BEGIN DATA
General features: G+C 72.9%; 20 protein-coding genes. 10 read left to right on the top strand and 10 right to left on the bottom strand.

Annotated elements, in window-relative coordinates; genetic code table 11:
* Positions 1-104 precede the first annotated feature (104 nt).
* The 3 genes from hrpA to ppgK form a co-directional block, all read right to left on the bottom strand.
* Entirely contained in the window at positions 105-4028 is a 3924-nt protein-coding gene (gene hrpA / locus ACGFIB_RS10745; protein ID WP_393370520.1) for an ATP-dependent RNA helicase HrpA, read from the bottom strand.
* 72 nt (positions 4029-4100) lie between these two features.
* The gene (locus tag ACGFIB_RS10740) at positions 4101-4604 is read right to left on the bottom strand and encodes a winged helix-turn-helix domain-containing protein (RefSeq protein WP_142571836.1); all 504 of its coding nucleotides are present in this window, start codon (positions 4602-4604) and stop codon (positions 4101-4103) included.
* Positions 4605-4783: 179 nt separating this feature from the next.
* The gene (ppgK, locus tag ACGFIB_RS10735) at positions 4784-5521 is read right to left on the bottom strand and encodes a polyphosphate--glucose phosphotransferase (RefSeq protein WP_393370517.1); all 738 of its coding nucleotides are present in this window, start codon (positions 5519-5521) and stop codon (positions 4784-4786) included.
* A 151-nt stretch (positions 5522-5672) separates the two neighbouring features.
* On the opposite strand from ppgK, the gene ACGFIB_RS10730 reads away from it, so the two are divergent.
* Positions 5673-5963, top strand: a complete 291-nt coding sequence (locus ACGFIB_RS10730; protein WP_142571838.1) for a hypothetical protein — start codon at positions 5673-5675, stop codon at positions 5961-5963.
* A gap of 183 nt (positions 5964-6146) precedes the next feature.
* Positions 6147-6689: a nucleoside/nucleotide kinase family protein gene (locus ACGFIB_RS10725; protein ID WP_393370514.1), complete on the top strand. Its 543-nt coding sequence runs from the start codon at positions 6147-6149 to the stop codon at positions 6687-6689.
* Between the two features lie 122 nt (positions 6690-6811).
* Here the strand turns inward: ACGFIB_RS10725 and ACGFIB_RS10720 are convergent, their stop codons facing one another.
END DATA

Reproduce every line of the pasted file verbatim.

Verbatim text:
General features: G+C 72.9%; 20 protein-coding genes. 10 read left to right on the top strand and 10 right to left on the bottom strand.

Annotated elements, in window-relative coordinates; genetic code table 11:
* Positions 1-104 precede the first annotated feature (104 nt).
* The 3 genes from hrpA to ppgK form a co-directional block, all read right to left on the bottom strand.
* Entirely contained in the window at positions 105-4028 is a 3924-nt protein-coding gene (gene hrpA / locus ACGFIB_RS10745; protein ID WP_393370520.1) for an ATP-dependent RNA helicase HrpA, read from the bottom strand.
* 72 nt (positions 4029-4100) lie between these two features.
* The gene (locus tag ACGFIB_RS10740) at positions 4101-4604 is read right to left on the bottom strand and encodes a winged helix-turn-helix domain-containing protein (RefSeq protein WP_142571836.1); all 504 of its coding nucleotides are present in this window, start codon (positions 4602-4604) and stop codon (positions 4101-4103) included.
* Positions 4605-4783: 179 nt separating this feature from the next.
* The gene (ppgK, locus tag ACGFIB_RS10735) at positions 4784-5521 is read right to left on the bottom strand and encodes a polyphosphate--glucose phosphotransferase (RefSeq protein WP_393370517.1); all 738 of its coding nucleotides are present in this window, start codon (positions 5519-5521) and stop codon (positions 4784-4786) included.
* A 151-nt stretch (positions 5522-5672) separates the two neighbouring features.
* On the opposite strand from ppgK, the gene ACGFIB_RS10730 reads away from it, so the two are divergent.
* Positions 5673-5963, top strand: a complete 291-nt coding sequence (locus ACGFIB_RS10730; protein WP_142571838.1) for a hypothetical protein — start codon at positions 5673-5675, stop codon at positions 5961-5963.
* A gap of 183 nt (positions 5964-6146) precedes the next feature.
* Positions 6147-6689: a nucleoside/nucleotide kinase family protein gene (locus ACGFIB_RS10725; protein ID WP_393370514.1), complete on the top strand. Its 543-nt coding sequence runs from the start codon at positions 6147-6149 to the stop codon at positions 6687-6689.
* Between the two features lie 122 nt (positions 6690-6811).
* Here the strand turns inward: ACGFIB_RS10725 and ACGFIB_RS10720 are convergent, their stop codons facing one another.